October 31, 2016

So, you’re in the woods having a good time but you stumble on a log leaving you with a shard of wood in your leg the size of a Vienna sausage.

Ok that sounds nuts, but it happened to me while hiking a few years ago. Unfortunately, I didn’t have my medical kit because it was a short hike, but I should have known better!
Luckily, I was, on the other hand, prepared enough to know about herbs and plants. I noticed one of my favorite trees that had sap just oozing over it. In my case, I seen some mullein, smeared some pine sap on one of its leaves, and then put it on my wound. All that was left was to take my shirt and wrap it over the leaf on my leg holding the pine sap in place till I got home. In this instance, having the knowledge of herbs and plants was essential!
Pine Trees
Pine trees are so helpful in bad situations. The sap (or resin) is great for plugging wounds because it helps prevent infection. For smaller wounds, smear a little sap on it to stop the bleeding.
Pine sap also makes for great glue when mixed with powdered wood coals. This is very useful when you need to plug a hole in a boat or help glue anything together.
Pine needles also make for a nice cup of tea. Picking the greenest pine needles on the tips of branches will taste nice while helping to boost your immune system.
Now you already know you can use this plant for a bandage but this is one amazing plant with many other uses! Mullein is easy to spot growing on the sunny side of roads and rocky soils. Mulleins leaves can also be identified by their fuzzy and thick look and feel. It will grow a long center full of yellow flowers in the summer. In the winter the center looks like a stick, still allowing for identification even when under a couple feet of snow during the cold season.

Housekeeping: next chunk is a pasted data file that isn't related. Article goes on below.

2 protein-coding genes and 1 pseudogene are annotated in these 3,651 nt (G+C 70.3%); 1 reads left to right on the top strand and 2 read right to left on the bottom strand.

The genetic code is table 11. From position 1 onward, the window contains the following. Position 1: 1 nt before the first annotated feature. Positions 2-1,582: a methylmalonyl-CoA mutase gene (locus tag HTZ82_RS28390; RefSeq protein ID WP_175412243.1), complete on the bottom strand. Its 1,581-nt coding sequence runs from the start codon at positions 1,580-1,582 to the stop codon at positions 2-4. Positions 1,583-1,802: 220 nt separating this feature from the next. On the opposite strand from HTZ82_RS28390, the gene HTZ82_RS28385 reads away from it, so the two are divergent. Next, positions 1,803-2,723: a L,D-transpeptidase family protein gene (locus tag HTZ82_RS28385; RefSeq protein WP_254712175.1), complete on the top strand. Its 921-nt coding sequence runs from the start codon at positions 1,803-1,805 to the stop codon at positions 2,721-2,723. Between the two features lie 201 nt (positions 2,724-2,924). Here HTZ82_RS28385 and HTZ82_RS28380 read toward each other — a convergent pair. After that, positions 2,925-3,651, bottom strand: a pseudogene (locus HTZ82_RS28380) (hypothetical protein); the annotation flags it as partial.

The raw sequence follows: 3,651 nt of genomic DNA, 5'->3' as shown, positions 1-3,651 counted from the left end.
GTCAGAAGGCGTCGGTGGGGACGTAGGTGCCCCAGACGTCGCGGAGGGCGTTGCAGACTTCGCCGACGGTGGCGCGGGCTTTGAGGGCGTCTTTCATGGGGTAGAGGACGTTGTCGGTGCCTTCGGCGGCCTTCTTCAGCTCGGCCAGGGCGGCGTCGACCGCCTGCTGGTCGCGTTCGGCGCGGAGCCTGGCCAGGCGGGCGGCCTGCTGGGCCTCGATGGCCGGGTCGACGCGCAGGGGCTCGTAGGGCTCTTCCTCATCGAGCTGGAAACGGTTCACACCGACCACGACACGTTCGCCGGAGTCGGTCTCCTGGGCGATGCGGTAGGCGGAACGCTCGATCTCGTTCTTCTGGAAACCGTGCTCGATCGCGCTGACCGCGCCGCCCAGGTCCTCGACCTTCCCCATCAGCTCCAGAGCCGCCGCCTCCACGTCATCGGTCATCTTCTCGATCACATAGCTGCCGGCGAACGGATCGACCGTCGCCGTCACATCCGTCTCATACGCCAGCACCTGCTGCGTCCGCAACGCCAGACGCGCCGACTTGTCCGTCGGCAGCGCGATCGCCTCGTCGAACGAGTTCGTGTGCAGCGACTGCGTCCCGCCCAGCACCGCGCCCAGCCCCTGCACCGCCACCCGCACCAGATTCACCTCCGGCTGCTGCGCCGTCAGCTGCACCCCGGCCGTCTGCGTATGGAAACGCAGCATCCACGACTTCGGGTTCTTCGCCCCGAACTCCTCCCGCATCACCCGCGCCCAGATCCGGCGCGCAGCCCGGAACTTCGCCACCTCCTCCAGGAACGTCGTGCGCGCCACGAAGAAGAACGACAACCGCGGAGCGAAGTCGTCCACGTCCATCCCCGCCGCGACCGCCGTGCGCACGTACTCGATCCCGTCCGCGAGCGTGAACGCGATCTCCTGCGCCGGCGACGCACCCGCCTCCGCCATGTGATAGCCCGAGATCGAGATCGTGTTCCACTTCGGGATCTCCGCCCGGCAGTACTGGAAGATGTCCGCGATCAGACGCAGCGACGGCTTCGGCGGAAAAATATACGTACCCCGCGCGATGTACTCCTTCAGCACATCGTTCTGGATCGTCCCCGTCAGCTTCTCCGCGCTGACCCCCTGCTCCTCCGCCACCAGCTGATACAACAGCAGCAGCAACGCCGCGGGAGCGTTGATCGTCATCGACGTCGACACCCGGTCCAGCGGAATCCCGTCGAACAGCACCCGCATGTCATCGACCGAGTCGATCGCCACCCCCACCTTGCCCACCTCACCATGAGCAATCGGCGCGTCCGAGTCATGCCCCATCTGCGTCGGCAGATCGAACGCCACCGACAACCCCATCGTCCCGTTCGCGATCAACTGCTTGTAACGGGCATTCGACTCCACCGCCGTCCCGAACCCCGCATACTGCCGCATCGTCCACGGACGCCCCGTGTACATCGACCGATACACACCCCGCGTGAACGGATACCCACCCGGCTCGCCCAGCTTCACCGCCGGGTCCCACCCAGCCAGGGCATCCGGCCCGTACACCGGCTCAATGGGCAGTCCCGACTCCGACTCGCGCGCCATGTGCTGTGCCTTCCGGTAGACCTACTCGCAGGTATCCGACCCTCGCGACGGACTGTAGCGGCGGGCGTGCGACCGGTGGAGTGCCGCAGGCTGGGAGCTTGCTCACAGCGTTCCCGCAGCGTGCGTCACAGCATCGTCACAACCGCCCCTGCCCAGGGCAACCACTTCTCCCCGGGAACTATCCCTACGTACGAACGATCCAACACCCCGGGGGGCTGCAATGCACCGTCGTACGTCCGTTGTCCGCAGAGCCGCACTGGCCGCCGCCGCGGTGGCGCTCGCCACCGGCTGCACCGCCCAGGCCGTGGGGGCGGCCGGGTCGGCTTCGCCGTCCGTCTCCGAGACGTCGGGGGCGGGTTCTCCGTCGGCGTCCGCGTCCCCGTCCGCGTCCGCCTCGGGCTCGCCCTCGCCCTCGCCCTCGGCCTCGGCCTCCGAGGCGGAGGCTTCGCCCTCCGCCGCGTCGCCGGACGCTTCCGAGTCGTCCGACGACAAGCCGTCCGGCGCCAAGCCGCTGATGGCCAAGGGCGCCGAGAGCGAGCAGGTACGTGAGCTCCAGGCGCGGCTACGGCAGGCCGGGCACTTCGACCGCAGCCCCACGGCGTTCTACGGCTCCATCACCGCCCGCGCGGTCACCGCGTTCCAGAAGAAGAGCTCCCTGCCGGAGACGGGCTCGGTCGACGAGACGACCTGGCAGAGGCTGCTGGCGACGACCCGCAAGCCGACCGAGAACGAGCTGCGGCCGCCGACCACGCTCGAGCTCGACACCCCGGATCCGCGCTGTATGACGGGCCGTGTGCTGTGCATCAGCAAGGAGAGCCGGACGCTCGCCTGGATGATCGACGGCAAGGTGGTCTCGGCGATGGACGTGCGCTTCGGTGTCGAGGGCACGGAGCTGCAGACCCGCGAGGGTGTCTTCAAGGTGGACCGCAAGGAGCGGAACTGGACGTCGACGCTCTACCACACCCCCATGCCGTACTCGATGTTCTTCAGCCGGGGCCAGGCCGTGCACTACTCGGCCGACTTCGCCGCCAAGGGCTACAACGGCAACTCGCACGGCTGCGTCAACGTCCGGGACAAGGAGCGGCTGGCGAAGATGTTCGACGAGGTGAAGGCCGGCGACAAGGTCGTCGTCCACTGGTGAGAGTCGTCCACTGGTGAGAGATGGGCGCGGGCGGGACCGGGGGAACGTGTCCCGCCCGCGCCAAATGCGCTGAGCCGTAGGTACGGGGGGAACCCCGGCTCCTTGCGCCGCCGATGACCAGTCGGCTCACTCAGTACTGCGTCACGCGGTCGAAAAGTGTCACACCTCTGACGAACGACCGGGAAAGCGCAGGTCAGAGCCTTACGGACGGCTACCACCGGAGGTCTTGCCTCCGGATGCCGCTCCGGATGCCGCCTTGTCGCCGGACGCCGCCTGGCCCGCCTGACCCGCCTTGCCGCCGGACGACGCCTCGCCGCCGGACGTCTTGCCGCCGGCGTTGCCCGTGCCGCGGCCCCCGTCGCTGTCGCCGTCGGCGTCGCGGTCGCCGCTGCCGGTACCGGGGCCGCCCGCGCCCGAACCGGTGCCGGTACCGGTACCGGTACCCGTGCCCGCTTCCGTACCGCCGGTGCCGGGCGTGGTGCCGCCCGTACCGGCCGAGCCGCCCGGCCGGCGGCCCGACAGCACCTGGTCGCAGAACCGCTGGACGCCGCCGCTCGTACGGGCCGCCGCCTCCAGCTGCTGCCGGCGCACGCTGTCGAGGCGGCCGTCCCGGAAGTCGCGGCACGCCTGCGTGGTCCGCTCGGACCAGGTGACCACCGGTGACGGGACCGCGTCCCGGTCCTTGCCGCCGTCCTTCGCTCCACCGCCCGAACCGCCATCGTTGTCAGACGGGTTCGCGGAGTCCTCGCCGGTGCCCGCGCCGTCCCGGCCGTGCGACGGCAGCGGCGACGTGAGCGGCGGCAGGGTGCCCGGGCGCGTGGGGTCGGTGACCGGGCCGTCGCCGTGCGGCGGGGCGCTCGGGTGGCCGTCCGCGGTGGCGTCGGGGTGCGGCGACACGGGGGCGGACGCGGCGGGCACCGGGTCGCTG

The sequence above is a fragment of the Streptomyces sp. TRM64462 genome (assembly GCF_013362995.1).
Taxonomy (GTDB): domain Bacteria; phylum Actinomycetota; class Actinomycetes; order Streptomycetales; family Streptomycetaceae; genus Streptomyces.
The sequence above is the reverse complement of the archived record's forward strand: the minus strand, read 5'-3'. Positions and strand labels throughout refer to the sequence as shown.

This ever-amazing plant also helps with coughs that will not go away. To solve this, try mullein tea. Mullein is not that bad tasting, but it’s not the greatest tasting either. Try finding either pine needles, mint, or spearmint to add for flavor and added vitamin C.
This herb has been used for thousands of years. I think it’s great for hikers because it helps keep your feet from getting sore. Or if your feet are sore, it will relieve the pain.
Simply grab the leaves and stick them in your sock so they make direct contact with the leaves. If you have really sore feet chew the leaves up, then stick it between your feet and socks again making direct contact with your feet. In a few hours, most of the pain will usually be gone.
Mugwort also sooths upset stomachs when drank as a tea and calms people down. If you sleep with it under your pillow, it can give you lucid dreams, as well! Neat huh!
Learning to use some of these herbs can make your outing more interesting and can help you in an emergency. So many natural remedies are at hand while in the woods, and most people just walk by them. You will not only look smart to your friends when you use these plants but you can teach them a thing or two, as well.

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